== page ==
Thermal inspections don’t always take place in the safest environments. At natural gas burning sites and gas liquification plants, the danger of sudden combustion is always looming, so maintaining worker safety is paramount. Potentially dangerous areas require specialized, classified area-rated equipment to prevent disaster: FLIR’s Cx5 Hazardous Location-Rated Thermal Camera is just the tool for the job.
What is the danger?
Performing a thermal inspection on a gas site is about the same as your average inspection, with electrical panels, motors, bearings, pumps, and insulation materials being your usual targets. The difference, though, is the presence of combustible gas in the area that must be treated with respect by those on site.
On a gas-present site, tools not intended for use in classified areas could potentially ignite the fumes in the air and cause a disastrous explosion. Something as small as a loose connection or a tiny spark during battery insertion is enough to cause ignition. That's why gas burning sites go to such great lengths to ensure device safety. Sites such as these disallow battery changes within hazardous zones and require the use of specialty equipment, batteries that register below a certain voltage, and inspections of an area prior to admitting any visitors.
Natural gas burning facilities
Any facility that makes use of natural gas and gas by-product, such as a petrochemical facility that uses fired heaters, is going to have an array of equipment and connections that will all need regular inspection. Gas burning sites will often use three- to four-story furnaces with various pipes joining to pump combustions gases and collect acid and by-product gas. In certain cases, natural gas sites can burn gas and hydrogen non-stop for three to five years at a time in these pressurized outdoor furnaces.
Gas sites heavily line their furnaces with insulation materials, as internal temperature can reach up to 1500 degrees Celsius and an exterior temperature of around 300 degrees Celsius. Even with protective insulation, running at such high temperatures for such extended periods of time no doubt creates wear and tear. As a furnace’s insulation wears down, it will need to burn more gas to maintain heat and keep its regular process up. The more gas a site needs to burn, the more money it uses up.
Gas liquification plants
Gas cooling plants will take offshore natural gas and cool it to -24 degrees Celsius into a liquid form for easier handling and transport. The cooling process requires huge refrigeration complexes that are constantly circulating the liquid gas to keep it at a cool temperature. Storage silos are then used to heavily insulate the liquid. If the liquid gas inside starts to warm up, it then begins to expand and could rupture the container. If that happens, a small spark in the area would be enough to trigger a devastating explosion.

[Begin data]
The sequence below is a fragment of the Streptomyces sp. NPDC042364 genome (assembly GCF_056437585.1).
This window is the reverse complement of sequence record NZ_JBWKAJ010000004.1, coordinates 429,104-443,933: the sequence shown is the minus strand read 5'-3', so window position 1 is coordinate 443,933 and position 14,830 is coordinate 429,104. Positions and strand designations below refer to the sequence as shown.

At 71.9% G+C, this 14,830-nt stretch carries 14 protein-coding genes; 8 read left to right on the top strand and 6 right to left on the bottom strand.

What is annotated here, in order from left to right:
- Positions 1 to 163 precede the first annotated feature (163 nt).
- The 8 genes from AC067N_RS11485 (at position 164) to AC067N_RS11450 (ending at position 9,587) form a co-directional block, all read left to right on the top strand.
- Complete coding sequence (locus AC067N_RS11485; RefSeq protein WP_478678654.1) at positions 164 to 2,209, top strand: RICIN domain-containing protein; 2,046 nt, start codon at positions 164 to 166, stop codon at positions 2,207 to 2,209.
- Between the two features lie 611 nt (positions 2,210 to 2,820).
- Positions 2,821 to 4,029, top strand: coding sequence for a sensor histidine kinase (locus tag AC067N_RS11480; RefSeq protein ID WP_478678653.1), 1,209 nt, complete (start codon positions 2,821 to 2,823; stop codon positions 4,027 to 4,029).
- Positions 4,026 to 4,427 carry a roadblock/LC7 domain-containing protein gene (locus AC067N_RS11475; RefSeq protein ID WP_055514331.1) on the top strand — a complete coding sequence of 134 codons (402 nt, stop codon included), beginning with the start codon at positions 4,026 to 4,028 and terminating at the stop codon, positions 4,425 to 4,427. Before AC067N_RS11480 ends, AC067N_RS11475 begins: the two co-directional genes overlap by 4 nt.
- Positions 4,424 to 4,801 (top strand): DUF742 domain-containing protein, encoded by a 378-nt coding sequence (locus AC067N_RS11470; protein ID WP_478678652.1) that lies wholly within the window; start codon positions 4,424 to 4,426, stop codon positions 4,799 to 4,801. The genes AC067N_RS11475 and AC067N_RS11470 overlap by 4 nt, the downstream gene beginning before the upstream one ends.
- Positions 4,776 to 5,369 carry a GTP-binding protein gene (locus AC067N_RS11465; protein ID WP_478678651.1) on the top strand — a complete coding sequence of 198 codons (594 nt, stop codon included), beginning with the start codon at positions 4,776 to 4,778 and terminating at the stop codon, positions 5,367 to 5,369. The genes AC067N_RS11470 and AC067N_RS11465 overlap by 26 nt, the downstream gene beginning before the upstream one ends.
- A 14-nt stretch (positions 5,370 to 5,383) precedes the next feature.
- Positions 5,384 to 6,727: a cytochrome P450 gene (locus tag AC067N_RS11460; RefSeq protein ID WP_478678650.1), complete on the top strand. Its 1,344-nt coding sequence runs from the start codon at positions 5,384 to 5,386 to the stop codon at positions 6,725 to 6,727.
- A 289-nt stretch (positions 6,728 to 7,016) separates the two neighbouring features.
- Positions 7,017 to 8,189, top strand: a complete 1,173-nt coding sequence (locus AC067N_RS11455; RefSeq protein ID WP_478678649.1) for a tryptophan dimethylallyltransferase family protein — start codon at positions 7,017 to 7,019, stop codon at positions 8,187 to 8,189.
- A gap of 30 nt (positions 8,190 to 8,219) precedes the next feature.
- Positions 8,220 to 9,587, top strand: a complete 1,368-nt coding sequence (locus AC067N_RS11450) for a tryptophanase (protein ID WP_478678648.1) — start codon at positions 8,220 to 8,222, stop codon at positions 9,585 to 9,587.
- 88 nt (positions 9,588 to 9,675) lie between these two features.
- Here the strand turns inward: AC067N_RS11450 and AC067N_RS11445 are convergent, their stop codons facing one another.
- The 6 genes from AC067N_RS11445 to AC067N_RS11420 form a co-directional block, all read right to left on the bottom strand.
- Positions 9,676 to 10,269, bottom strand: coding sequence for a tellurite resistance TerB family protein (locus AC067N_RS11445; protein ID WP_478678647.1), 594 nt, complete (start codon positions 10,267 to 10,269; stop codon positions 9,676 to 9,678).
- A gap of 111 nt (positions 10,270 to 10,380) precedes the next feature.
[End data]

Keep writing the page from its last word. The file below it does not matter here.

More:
Where the Cx5 comes in
Furnace insulation requires frequent inspections, which can be performed easily with a FLIR Cx5 thermal camera. With this light-weight camera, you can easily walk around equipment and discover hot spots and signs of degrading insulation. The camera is pocket-sized so it’s easy to carry around inspection sites, but its durable, protective case means you don’t worry about damage should you drop it.
The Cx5 is easy to use and carry around inspection sites.
The real advantage of the Cx5 is the IEC rating, which may eliminate the need for hot work permits while on site. When using non-rated equipment in a hazardous environment, the onsite electricians must inspect your product first and the approval process must be started two weeks before its use—with a total of around four hours of work over the course of the two weeks before a visit. Even after all of that, products that aren’t rated must meet very specific requirements to even be considered for use on site due to the risk of catastrophic fallout.
The FLIR Cx5 can be a true time-saver, meeting the requirements of hazardous areas without added permits. Its tough enclosure prevents any potential ignition inside from entering the atmosphere. The Cx5 doesn’t just bring safety, it lets you to easily equip your team with thermal imagers fit for a hazardous site while potentially allowing you to skip a lengthy approval process.
The Cx5 is certified IEC Ex IIC T4 II Gc II 3 G and Ex tc IIB T135°C Dc. In the USA, Article 501 of the National Electrical Code (NEC) gives you the option of using the Zone system [Art. 505] instead of the Division system [501.2]. Therefore, it is your choice whether to accept tools that meet this standard for your facility. Complete certificates are available at flir.custhelp.com.